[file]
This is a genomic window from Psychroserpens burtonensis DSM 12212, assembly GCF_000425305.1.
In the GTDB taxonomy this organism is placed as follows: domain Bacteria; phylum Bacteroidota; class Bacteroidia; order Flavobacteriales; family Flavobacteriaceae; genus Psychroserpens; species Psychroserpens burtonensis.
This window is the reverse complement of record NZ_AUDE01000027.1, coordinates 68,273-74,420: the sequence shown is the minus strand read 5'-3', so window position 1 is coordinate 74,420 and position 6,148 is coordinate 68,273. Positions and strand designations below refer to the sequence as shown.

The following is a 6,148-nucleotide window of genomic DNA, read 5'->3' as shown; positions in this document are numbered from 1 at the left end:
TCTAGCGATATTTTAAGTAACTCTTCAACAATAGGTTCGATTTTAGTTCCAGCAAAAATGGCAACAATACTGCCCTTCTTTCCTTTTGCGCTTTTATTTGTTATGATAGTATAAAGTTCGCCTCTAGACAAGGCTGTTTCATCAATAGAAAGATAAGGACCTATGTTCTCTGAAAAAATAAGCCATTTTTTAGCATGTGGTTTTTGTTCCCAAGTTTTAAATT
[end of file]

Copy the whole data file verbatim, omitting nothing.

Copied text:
This is a genomic window from Psychroserpens burtonensis DSM 12212, assembly GCF_000425305.1.
In the GTDB taxonomy this organism is placed as follows: domain Bacteria; phylum Bacteroidota; class Bacteroidia; order Flavobacteriales; family Flavobacteriaceae; genus Psychroserpens; species Psychroserpens burtonensis.
This window is the reverse complement of record NZ_AUDE01000027.1, coordinates 68,273-74,420: the sequence shown is the minus strand read 5'-3', so window position 1 is coordinate 74,420 and position 6,148 is coordinate 68,273. Positions and strand designations below refer to the sequence as shown.

The following is a 6,148-nucleotide window of genomic DNA, read 5'->3' as shown; positions in this document are numbered from 1 at the left end:
TCTAGCGATATTTTAAGTAACTCTTCAACAATAGGTTCGATTTTAGTTCCAGCAAAAATGGCAACAATACTGCCCTTCTTTCCTTTTGCGCTTTTATTTGTTATGATAGTATAAAGTTCGCCTCTAGACAAGGCTGTTTCATCAATAGAAAGATAAGGACCTATGTTCTCTGAAAAAATAAGCCATTTTTTAGCATGTGGTTTTTGTTCCCAAGTTTTAAATT